Don't mandate extended gate hours

Don't mandate extended gate hours

During the 1984 Summer Olympics, Los Angeles showed the world that regional planning and cooperation really do work. By changing our driving habits during the games, the people of Los Angeles demonstrated that traffic congestion and gridlock could be improved. We need to look back at the 1984 Olympics and apply what we learned to help us address traffic congestion and air quality in Southern California, especially around our ports.

Traffic congestion in the Los Angeles basin is getting worse, aggravated by the large amount of cargo flowing to and from the bustling ports of Los Angeles and Long Beach to cargo receivers throughout Southern California.

What the Olympics taught us was that we need the cooperation of the entire transportation network to make things better. To cut congestion on our freeways, everyone involved in moving cargo must work together. All the parties need to be prepared to change their habits and business practices so that together we can make meaningful changes.

Rather than dictating strict systems to alleviate congestion, we need to develop incentives that will encourage stakeholders to change behavior without adding a new set of regulatory burdens.

Some people say requiring extended gate hours for the ports and marine terminals is the answer. This solution assumes that if we force the ports and maritime businesses to remain open, trucks will show up to get cargo, distribution centers will open and cities will allow nighttime activities within their borders. History has shown this is a poor assumption to make.

Forcing maritime terminals to stay open for longer hours will not shift cargo moves to off-peak hours. It will add costs to terminal operations, which will result in higher costs for consumers. The answer is what worked before, "alternative hours of operation" that encourage goods to move during nights and weekends without increasing costs.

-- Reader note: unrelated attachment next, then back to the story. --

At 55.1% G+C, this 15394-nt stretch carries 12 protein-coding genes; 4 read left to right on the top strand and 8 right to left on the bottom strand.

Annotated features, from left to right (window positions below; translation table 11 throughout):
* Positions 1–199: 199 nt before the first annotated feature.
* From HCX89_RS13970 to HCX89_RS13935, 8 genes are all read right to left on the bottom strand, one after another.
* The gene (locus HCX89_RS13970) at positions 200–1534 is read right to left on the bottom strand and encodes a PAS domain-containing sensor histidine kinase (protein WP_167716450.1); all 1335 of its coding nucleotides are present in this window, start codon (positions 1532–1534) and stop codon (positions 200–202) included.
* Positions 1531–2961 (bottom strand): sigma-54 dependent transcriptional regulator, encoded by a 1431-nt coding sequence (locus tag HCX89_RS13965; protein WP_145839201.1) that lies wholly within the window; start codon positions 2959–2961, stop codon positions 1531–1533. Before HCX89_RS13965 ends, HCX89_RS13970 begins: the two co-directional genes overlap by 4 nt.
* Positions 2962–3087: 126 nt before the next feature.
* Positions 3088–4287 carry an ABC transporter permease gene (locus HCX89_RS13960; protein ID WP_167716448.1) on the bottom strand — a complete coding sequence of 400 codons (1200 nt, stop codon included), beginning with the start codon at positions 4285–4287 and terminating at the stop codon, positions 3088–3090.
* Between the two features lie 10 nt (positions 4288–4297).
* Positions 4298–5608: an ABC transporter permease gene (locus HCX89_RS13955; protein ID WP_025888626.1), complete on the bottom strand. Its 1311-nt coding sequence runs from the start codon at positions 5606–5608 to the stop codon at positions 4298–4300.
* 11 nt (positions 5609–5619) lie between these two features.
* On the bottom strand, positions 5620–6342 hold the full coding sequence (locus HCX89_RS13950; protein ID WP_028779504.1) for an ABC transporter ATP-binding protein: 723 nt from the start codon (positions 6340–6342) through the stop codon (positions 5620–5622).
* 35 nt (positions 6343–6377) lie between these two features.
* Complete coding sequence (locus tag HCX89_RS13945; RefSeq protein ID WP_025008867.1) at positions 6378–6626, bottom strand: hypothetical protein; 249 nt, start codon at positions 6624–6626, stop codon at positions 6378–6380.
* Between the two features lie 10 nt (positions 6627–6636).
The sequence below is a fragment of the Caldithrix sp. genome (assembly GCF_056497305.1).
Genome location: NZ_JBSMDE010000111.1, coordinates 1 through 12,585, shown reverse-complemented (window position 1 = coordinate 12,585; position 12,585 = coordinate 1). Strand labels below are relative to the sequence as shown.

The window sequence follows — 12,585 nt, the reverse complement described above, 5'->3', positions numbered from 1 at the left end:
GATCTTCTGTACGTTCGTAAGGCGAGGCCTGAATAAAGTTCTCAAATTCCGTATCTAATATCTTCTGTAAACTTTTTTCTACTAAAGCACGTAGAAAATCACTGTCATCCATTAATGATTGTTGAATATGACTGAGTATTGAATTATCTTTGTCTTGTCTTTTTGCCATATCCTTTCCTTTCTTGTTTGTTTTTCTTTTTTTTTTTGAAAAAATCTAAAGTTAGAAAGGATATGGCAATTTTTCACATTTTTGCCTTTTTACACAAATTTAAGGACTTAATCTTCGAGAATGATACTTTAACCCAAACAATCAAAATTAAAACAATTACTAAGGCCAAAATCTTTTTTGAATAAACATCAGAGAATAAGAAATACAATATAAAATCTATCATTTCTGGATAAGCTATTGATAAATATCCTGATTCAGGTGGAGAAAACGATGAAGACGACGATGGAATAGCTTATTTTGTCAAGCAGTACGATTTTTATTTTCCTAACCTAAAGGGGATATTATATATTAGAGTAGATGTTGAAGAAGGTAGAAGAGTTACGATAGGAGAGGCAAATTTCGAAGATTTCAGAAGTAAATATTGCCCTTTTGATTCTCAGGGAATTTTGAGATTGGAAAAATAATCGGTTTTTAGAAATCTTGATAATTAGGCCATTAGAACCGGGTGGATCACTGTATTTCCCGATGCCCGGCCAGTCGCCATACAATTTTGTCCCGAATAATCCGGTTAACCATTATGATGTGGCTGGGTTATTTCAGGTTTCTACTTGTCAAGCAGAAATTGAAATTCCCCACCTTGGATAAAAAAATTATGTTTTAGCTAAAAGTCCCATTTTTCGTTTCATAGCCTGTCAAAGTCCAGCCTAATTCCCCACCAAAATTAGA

As chairman of the Assembly Revenue and Taxation Committee and chairman of the Select Committee on the I-5/710 Freeway Expansion, I know there are things we can do to encourage importers and exporters to change the way they do business and begin moving more cargo at night. In fact, I believe many of these businesses, under the right circumstances, would prefer to move cargo at night because it means less congestion for them as well.

What steps do we need to take that will result in a successful solution? We need to require that everyone involved in the international supply chain sit down together and work out the complex logistics of moving more cargo at night.

Cargo movement decisions are made by thousands of businesses and individuals who are part of the complex international supply chain. Some are large retailers who bring in thousands of containers every year. Others are midsize businesses that may handle their own transportation arrangements or may use third-party logistics managers. And then there are the thousands and thousands of small businesses whose imported merchandise may not even fill a single cargo container. They rely on a vast network of trade specialists. When we understand what is possible, we can set realistic goals to shift peak-hour activities to non-peak hours.

We also need to make sure we don't overlook the important lifestyle considerations of the men and women who work on the waterfront and at cargo-receiving facilities. Shifting cargo to night moves may help ease traffic congestion. But it is going to disrupt the lives of maritime workers and truck drivers who will now be asked to work during the night while their families sleep. And the transition must be carefully planned so we don't jeopardize the efficiency of the ports. Security is an overwhelming concern, and men and women who work at the ports need a solution that makes sense to them.

We also need to be careful that we don't make it so costly to use California ports that importers and exporters look elsewhere for gateways to American markets.

For all of these reasons, I plan to seek legislation to work out collaborative and effective ways of reducing traffic congestion. The measure will be based on the principles that made the Olympic experience successful - encourage cooperation, provide incentives, develop alternatives and make the changes fair and flexible. By following those principles, the Legislature can craft a solution that is sensitive to needs of the public and the businesses that operate in and around the ports.

Rudy Bermudez is a California state assemblyman representing portions of Los Angeles and Orange counties. He can be reached at (562) 864-5600, or via e-mail at